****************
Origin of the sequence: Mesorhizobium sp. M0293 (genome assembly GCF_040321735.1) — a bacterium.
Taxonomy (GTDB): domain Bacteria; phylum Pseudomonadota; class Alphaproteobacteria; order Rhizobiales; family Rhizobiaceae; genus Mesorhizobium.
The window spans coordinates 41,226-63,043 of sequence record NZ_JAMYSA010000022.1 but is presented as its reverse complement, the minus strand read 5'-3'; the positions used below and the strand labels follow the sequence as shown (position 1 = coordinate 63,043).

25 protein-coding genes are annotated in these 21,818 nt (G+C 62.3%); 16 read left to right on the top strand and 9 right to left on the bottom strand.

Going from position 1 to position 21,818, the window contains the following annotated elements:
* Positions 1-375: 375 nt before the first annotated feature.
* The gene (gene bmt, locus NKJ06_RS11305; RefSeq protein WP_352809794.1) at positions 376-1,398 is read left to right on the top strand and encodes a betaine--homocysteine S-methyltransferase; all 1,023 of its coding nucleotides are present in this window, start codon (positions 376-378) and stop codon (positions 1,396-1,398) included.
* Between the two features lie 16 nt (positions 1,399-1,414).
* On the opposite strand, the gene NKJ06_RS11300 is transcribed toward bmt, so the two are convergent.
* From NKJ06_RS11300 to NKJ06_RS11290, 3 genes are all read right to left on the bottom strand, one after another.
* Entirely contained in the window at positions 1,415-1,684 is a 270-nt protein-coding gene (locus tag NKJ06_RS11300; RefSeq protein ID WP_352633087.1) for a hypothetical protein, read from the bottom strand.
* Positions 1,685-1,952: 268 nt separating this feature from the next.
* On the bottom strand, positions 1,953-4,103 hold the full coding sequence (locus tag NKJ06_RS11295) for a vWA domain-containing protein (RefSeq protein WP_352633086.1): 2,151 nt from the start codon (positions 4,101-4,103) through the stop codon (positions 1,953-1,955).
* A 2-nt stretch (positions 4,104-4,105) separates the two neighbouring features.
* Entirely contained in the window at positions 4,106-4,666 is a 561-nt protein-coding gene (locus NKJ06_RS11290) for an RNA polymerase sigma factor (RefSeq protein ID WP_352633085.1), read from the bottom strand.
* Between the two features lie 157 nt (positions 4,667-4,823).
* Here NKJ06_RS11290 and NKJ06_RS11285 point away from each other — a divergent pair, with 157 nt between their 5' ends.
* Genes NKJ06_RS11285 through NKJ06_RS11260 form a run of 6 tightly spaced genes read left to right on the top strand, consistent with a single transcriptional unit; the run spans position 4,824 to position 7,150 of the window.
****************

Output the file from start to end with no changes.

Origin of the sequence: Mesorhizobium sp. M0293 (genome assembly GCF_040321735.1) — a bacterium.
Taxonomy (GTDB): domain Bacteria; phylum Pseudomonadota; class Alphaproteobacteria; order Rhizobiales; family Rhizobiaceae; genus Mesorhizobium.
The window spans coordinates 41,226-63,043 of sequence record NZ_JAMYSA010000022.1 but is presented as its reverse complement, the minus strand read 5'-3'; the positions used below and the strand labels follow the sequence as shown (position 1 = coordinate 63,043).

25 protein-coding genes are annotated in these 21,818 nt (G+C 62.3%); 16 read left to right on the top strand and 9 right to left on the bottom strand.

Going from position 1 to position 21,818, the window contains the following annotated elements:
* Positions 1-375: 375 nt before the first annotated feature.
* The gene (gene bmt, locus NKJ06_RS11305; RefSeq protein WP_352809794.1) at positions 376-1,398 is read left to right on the top strand and encodes a betaine--homocysteine S-methyltransferase; all 1,023 of its coding nucleotides are present in this window, start codon (positions 376-378) and stop codon (positions 1,396-1,398) included.
* Between the two features lie 16 nt (positions 1,399-1,414).
* On the opposite strand, the gene NKJ06_RS11300 is transcribed toward bmt, so the two are convergent.
* From NKJ06_RS11300 to NKJ06_RS11290, 3 genes are all read right to left on the bottom strand, one after another.
* Entirely contained in the window at positions 1,415-1,684 is a 270-nt protein-coding gene (locus tag NKJ06_RS11300; RefSeq protein ID WP_352633087.1) for a hypothetical protein, read from the bottom strand.
* Positions 1,685-1,952: 268 nt separating this feature from the next.
* On the bottom strand, positions 1,953-4,103 hold the full coding sequence (locus tag NKJ06_RS11295) for a vWA domain-containing protein (RefSeq protein WP_352633086.1): 2,151 nt from the start codon (positions 4,101-4,103) through the stop codon (positions 1,953-1,955).
* A 2-nt stretch (positions 4,104-4,105) separates the two neighbouring features.
* Entirely contained in the window at positions 4,106-4,666 is a 561-nt protein-coding gene (locus NKJ06_RS11290) for an RNA polymerase sigma factor (RefSeq protein ID WP_352633085.1), read from the bottom strand.
* Between the two features lie 157 nt (positions 4,667-4,823).
* Here NKJ06_RS11290 and NKJ06_RS11285 point away from each other — a divergent pair, with 157 nt between their 5' ends.
* Genes NKJ06_RS11285 through NKJ06_RS11260 form a run of 6 tightly spaced genes read left to right on the top strand, consistent with a single transcriptional unit; the run spans position 4,824 to position 7,150 of the window.